When I was a youth, going cycle touring was a much easier affair than it is now. There was little in the way of choice for both cycling and camping. If you wanted to go away you took what you had and you went. If you got into trouble in a far flung place you had to dig yourself out again. That was all part of the joy and experience of travelling, even within the UK. Nobody worried about being away or being somewhere there was no phone signal because there was no signal anywhere. When you left home you were unattainable to the rest of the world unless you chose to make contact.
I still remember the excitement I felt when my parents bought me a UK map book. It wasn’t one of the flimsy kind that we would today happily tear the pages out of, it was a properly bound book. At three miles to the inch it was also about as detailed as you might ever need when cycling and I quickly found myself turning the pages, looking for those sections where the terrain turned brown in colour, signifying the higher and wilder ground in the UK. More importantly, it meant they now trusted me to go out into the greater world solo.
I was naturally drawn to the places where there were less people and more space. I have no understanding as to why that was as. All I knew at that time was that I would always head of away from home and into the country because that’s where I felt happiest and the emptier it was, the happier I felt. Whether it’s mountains or flatland open spaces soothe my soul, allowing me to breathe and relax in a way I never can elsewhere.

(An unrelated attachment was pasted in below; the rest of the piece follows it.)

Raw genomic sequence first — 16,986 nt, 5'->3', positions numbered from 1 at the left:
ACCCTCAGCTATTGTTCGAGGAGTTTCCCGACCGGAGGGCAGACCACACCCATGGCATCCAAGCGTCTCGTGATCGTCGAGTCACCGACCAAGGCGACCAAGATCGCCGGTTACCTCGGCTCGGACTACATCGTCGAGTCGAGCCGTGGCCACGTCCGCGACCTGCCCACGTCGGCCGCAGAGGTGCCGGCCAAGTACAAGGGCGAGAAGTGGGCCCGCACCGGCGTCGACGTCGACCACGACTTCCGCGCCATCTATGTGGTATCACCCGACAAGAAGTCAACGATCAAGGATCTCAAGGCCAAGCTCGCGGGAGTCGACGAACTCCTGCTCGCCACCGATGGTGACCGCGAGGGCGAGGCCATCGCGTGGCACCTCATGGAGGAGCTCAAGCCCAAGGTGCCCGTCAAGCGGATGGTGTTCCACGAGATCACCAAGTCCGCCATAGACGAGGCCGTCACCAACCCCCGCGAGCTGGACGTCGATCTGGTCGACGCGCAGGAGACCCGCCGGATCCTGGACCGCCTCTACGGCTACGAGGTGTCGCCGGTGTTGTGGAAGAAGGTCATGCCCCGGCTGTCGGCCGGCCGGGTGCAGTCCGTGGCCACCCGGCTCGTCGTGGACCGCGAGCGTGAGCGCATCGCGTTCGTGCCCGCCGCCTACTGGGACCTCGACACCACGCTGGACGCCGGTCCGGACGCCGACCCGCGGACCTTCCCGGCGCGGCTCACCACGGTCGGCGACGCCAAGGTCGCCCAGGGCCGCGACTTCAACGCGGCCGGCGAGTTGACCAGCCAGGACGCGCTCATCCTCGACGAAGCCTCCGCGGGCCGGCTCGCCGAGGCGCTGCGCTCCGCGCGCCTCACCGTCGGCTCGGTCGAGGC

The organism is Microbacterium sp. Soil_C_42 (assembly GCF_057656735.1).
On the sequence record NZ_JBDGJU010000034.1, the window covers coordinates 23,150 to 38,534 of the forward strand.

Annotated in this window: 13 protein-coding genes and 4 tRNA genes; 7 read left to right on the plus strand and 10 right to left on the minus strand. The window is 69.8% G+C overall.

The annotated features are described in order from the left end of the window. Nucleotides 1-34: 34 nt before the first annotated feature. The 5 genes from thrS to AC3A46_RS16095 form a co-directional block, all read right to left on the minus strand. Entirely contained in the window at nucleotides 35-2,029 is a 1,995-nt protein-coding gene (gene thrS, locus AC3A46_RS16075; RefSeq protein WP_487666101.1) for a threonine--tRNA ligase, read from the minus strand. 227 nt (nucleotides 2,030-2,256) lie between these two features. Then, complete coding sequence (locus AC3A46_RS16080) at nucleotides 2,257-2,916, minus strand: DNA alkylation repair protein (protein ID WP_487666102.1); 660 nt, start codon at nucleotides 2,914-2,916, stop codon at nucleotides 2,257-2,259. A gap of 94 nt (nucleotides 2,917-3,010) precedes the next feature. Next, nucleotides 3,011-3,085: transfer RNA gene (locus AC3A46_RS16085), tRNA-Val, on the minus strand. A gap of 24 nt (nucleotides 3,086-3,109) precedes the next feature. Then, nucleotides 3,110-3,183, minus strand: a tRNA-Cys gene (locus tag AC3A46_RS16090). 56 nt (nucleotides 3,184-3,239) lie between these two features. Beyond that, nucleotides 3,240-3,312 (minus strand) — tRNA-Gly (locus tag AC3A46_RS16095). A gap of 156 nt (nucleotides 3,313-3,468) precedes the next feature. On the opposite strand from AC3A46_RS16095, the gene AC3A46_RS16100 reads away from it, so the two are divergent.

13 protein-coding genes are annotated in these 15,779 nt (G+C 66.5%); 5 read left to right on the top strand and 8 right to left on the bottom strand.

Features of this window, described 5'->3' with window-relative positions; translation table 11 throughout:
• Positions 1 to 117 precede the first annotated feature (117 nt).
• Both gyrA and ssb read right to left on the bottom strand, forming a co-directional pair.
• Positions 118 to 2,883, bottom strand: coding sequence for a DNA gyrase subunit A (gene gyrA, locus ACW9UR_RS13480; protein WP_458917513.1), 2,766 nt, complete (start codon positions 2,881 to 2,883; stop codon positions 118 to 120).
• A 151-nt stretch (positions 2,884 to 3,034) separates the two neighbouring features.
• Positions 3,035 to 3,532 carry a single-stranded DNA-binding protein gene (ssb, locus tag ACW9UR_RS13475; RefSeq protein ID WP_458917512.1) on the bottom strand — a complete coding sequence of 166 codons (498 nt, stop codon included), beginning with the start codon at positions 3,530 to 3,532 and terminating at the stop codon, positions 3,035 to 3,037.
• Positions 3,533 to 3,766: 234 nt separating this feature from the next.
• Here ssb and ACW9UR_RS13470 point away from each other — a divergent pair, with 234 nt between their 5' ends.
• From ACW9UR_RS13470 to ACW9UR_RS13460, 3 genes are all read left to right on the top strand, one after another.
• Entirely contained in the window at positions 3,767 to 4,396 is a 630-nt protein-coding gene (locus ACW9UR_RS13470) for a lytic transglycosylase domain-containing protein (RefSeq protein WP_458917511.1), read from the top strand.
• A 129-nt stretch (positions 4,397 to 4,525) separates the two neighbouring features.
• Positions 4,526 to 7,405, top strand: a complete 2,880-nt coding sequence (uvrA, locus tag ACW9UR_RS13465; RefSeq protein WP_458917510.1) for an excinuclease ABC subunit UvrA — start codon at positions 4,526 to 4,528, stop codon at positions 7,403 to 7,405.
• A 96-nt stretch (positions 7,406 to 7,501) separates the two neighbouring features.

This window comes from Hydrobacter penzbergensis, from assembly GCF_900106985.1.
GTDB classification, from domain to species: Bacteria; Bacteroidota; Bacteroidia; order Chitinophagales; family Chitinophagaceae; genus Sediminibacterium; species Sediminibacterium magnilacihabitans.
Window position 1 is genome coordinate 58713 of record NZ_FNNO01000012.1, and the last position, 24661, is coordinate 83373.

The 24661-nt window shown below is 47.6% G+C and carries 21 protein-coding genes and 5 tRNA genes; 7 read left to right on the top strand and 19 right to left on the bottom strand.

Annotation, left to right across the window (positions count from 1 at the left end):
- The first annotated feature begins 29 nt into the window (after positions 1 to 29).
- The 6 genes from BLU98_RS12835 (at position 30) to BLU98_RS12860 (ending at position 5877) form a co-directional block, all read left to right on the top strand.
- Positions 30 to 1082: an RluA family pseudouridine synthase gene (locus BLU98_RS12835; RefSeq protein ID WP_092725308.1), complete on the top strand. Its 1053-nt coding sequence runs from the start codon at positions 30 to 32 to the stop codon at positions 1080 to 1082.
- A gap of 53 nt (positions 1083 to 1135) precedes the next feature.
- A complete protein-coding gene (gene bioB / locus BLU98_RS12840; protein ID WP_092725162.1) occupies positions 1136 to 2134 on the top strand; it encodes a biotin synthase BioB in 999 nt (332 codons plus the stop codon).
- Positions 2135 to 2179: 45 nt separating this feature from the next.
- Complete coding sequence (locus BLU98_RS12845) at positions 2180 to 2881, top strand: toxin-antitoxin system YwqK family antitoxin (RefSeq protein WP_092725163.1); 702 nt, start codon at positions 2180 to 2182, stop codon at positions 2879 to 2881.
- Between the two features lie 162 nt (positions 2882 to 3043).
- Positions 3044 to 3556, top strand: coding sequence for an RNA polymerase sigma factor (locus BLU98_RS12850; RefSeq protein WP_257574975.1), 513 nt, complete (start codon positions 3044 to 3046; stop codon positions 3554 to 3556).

A real eye opener for me was my first truly wild camping experience. I had started rock climbing when I was sixteen and by the grand old age of seventeen was ready to go anywhere and climb anything. Although I had spent many years camping with family and the scouts I had never used paraffin or petrol stoves and had never actually set off into the hills with no intention of returning for a few days.
My friend and mentor, Graham, wanted to go away for Easter. We both had time and decided to make a trip to the Lake District as the weather forecast was so good. We had to carry all our camping equipment, rock climbing gear and food for four days. In those days there was little in the way of ultralight camping equipment, the tent alone weighed 8kg and our climbing kit weighed a tonne relative to what you can buy today. All I remember was that we arrived at Wasdale Head at midnight and decided to walk up Scafell via the infamous Brown Tongue, a path that wanders up a particularly steep flank of the hill.
Hillwalking by headtorch with a towering pack weighing in the region of 35-40 Kg was a new thing for me. I loved the freedom of mountain walking at night, even though I felt as though I was being slowly crushed by the weight of my rucksack. We arrived below Scafell Craig at around 3.30 A.M and decided to make camp there. Getting there had been an absolute flog and I can’t imagine repeating it now. Despite our tiredness we pitched our tent at Hollow Stones, took a few hours sleep before waking excitedly and hitting the crag. It was a pristine blue day and completing four fantastic climbs the first day made all the effort worthwhile.
My ever lasting memory of this trip was watching people disappear in the evening whilst sitting on a ledge halfway up the crag staring out to Wastwater and beyond. I was mesmerised by our situation. As those leaving spent a couple of hours packing up and walking down we could spend that time climbing more routes. We repeated this for several days completing everything we were capable of climbing in one swoop and taking a walk into the bargain.